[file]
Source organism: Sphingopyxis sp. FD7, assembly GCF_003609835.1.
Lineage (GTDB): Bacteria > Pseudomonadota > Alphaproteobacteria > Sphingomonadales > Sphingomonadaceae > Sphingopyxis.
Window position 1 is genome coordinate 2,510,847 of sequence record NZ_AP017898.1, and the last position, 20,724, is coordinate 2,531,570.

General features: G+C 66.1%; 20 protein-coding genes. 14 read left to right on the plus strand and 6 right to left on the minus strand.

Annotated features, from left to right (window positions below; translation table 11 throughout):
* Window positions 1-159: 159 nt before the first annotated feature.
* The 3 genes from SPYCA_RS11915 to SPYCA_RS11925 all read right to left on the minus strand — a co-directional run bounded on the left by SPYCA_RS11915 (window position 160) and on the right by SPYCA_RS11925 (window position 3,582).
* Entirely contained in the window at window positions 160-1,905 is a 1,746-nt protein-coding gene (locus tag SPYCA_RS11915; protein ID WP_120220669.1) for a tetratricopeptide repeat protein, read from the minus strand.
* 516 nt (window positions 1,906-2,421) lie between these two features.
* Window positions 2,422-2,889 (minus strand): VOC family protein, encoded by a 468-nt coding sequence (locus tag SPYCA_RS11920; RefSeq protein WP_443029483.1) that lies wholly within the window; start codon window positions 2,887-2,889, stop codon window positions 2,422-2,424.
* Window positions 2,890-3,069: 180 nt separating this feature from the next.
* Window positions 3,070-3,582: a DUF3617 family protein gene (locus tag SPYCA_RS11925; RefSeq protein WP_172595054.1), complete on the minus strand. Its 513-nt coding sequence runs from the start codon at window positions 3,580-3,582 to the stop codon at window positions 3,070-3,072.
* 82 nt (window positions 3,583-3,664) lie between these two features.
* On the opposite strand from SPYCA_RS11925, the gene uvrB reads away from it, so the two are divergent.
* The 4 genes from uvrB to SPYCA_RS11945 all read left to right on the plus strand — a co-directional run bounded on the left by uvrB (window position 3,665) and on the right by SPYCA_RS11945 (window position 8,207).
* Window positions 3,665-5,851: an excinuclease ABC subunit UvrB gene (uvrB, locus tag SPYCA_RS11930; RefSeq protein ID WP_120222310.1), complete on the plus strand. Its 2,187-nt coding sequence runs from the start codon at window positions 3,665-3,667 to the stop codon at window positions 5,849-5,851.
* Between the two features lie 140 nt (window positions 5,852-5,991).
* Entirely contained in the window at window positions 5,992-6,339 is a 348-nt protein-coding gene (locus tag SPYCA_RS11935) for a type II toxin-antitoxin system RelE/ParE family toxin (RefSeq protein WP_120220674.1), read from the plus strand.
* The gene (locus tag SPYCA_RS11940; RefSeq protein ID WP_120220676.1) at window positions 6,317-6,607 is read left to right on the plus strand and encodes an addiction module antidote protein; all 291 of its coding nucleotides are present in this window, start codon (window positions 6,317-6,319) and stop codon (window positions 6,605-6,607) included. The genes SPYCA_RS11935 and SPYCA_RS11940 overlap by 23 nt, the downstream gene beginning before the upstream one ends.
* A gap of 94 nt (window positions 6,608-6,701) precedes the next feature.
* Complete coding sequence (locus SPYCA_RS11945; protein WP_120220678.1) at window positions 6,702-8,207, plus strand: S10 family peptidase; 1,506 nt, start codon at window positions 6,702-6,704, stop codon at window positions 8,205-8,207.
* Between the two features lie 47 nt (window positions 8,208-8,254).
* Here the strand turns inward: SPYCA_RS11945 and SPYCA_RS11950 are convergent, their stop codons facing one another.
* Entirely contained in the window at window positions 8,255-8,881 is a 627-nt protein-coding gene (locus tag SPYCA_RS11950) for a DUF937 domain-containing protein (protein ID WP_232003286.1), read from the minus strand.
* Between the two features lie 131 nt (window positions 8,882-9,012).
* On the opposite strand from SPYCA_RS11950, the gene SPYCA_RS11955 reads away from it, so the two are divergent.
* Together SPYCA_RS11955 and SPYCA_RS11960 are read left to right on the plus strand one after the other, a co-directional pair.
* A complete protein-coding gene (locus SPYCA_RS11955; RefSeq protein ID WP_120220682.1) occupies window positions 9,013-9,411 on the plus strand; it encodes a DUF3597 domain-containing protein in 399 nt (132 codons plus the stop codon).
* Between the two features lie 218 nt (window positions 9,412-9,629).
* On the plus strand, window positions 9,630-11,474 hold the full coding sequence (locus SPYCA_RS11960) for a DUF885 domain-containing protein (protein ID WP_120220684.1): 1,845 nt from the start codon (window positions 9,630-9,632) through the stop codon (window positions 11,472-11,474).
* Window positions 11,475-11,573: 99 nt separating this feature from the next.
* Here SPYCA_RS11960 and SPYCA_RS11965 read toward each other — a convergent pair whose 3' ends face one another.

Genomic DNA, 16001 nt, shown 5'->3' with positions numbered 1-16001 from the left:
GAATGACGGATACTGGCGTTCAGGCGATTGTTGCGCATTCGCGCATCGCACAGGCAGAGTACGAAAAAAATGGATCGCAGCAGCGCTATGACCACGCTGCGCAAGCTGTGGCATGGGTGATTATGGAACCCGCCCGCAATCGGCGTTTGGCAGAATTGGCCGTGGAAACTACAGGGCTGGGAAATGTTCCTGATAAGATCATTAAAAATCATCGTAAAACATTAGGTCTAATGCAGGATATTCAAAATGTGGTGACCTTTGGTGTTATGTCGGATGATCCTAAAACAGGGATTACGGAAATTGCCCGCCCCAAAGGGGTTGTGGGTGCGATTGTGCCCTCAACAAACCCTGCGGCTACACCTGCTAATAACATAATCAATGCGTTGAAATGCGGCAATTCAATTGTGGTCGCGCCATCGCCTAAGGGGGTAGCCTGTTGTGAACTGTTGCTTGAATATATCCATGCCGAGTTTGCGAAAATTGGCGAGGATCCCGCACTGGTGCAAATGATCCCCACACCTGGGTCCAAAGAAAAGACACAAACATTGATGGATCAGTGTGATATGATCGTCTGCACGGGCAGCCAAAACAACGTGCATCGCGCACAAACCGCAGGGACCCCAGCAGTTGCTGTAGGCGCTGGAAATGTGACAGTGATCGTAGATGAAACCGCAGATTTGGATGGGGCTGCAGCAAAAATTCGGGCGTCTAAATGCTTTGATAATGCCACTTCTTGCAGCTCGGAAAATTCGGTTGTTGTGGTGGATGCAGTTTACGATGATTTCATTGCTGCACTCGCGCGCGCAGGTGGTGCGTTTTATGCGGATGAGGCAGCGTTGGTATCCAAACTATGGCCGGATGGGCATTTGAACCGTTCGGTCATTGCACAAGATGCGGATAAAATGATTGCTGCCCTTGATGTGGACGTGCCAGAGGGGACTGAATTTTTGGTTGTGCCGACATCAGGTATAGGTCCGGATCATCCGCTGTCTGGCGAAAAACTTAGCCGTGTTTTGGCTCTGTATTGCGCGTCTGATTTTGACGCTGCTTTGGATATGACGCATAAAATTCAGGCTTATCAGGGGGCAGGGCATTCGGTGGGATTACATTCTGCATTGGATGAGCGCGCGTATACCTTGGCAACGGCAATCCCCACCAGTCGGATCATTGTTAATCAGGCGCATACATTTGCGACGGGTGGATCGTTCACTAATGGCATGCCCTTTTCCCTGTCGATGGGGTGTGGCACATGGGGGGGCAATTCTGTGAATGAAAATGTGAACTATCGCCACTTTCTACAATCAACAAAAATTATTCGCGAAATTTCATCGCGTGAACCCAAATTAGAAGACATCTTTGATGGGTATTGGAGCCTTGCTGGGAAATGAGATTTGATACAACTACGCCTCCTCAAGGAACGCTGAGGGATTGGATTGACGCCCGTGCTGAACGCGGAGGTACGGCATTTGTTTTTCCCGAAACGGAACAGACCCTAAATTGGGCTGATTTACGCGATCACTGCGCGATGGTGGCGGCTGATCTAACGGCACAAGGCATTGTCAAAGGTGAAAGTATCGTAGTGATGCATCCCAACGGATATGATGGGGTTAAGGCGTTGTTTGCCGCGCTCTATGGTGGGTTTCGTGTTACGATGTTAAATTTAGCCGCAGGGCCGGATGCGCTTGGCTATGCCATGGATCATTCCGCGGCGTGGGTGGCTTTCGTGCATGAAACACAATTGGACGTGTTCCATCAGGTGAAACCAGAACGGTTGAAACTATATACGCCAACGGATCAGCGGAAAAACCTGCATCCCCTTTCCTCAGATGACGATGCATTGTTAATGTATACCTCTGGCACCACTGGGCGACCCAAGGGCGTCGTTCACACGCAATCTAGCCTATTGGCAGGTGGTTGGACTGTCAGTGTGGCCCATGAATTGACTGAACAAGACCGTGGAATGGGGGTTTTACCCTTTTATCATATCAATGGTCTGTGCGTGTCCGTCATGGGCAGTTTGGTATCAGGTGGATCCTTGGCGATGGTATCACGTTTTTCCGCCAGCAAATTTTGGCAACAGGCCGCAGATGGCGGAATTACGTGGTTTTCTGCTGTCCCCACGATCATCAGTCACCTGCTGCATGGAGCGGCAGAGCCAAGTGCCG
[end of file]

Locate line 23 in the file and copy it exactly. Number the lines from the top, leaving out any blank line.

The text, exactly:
* Here the strand turns inward: SPYCA_RS11945 and SPYCA_RS11950 are convergent, their stop codons facing one another.